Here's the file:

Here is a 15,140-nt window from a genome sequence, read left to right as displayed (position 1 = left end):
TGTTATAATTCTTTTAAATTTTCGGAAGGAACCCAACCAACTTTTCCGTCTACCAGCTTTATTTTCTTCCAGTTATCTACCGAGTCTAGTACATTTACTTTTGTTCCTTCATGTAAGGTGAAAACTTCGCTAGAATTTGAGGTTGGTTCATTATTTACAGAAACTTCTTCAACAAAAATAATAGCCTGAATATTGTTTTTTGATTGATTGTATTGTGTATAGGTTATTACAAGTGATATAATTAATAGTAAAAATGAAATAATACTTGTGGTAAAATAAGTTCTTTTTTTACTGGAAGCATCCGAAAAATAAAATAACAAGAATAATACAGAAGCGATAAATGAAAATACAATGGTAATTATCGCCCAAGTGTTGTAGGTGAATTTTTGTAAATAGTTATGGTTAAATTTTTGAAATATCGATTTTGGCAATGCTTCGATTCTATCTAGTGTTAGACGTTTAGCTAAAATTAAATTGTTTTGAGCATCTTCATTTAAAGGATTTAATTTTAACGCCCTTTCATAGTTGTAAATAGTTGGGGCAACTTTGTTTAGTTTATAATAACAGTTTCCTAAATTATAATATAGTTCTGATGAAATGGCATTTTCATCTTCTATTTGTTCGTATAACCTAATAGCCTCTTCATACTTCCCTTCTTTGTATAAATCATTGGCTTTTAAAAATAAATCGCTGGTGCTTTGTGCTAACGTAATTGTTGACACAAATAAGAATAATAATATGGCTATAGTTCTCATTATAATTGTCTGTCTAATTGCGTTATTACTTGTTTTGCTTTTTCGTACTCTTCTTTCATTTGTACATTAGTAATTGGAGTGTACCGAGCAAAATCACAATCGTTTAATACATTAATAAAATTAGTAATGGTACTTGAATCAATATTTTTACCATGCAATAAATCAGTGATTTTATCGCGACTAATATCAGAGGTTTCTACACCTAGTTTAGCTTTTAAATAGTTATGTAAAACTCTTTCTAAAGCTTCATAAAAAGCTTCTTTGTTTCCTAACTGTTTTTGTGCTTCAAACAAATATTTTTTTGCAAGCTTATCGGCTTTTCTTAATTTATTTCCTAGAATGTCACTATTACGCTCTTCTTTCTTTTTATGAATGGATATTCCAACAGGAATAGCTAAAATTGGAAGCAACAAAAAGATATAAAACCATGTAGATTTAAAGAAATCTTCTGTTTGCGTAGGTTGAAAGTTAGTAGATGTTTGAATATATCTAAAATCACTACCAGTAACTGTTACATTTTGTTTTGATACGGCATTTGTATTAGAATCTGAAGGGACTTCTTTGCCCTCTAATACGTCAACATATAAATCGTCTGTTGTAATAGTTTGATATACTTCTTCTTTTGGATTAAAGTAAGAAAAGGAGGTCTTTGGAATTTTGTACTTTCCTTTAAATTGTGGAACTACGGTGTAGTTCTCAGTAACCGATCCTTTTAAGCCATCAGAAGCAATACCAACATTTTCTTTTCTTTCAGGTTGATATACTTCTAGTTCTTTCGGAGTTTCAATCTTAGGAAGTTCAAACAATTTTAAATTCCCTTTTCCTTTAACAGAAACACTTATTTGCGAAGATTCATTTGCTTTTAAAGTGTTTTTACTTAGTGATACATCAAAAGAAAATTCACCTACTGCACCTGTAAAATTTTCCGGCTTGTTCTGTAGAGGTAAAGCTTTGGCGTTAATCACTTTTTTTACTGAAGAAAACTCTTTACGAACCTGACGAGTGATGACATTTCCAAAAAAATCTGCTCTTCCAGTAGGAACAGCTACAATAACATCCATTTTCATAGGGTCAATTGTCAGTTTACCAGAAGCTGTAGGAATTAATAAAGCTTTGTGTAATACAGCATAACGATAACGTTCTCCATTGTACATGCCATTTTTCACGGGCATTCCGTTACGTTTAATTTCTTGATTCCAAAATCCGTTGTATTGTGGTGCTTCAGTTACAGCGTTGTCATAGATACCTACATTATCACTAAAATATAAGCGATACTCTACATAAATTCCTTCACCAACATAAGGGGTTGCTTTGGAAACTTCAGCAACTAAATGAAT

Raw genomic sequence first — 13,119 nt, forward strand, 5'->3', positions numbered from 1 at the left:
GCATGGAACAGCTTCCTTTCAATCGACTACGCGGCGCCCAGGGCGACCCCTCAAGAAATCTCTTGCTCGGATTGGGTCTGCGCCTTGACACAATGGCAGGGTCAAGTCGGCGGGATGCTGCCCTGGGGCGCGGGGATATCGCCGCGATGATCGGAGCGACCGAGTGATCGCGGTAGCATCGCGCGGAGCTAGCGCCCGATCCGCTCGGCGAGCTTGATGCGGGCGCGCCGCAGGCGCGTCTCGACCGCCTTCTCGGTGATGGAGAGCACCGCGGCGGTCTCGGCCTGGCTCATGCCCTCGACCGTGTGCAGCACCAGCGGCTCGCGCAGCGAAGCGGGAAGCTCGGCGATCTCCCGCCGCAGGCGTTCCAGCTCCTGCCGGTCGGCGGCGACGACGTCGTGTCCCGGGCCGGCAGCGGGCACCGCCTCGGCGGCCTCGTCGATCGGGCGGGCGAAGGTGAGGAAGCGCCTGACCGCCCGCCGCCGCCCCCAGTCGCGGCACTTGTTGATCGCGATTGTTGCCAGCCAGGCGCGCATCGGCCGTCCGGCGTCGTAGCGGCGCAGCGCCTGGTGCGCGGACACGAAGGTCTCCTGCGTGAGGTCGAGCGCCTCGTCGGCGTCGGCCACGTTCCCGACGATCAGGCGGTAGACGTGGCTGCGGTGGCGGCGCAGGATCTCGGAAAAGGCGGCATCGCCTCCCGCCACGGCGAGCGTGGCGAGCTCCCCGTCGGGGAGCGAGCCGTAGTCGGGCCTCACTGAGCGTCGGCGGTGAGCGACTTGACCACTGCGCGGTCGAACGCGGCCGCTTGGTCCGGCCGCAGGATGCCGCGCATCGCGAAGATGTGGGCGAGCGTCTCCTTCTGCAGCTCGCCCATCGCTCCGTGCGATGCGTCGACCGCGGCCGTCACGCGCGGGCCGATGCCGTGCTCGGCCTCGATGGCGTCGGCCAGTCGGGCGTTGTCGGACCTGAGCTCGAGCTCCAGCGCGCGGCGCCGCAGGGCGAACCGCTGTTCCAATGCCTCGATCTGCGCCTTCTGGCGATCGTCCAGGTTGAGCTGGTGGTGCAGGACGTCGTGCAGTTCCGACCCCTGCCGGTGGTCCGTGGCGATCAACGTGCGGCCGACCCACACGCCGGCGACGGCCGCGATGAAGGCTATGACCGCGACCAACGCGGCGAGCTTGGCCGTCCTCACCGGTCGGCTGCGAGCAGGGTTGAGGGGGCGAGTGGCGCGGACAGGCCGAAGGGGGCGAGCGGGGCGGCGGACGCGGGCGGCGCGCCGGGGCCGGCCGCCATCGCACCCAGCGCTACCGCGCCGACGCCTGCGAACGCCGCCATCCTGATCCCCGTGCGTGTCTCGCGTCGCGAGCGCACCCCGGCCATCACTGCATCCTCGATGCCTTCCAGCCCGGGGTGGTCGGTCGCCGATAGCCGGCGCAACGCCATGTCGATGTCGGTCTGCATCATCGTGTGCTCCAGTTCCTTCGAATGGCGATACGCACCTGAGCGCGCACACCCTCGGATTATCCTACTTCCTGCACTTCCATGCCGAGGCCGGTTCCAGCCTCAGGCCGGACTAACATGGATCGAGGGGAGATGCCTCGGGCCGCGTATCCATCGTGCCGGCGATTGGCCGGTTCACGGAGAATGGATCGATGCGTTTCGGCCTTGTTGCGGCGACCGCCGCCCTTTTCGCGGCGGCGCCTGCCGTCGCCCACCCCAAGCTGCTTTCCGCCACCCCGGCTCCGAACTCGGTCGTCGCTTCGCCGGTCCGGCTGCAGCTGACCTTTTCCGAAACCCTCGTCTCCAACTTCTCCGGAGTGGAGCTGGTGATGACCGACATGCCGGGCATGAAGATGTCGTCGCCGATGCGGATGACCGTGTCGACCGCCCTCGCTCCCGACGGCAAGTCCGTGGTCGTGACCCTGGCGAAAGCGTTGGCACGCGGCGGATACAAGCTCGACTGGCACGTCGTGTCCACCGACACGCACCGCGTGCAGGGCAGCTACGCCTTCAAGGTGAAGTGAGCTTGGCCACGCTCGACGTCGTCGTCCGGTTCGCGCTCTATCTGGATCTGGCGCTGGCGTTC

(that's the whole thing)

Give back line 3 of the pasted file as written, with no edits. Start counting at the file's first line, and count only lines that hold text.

Raw genomic sequence first — 13,119 nt, forward strand, 5'->3', positions numbered from 1 at the left: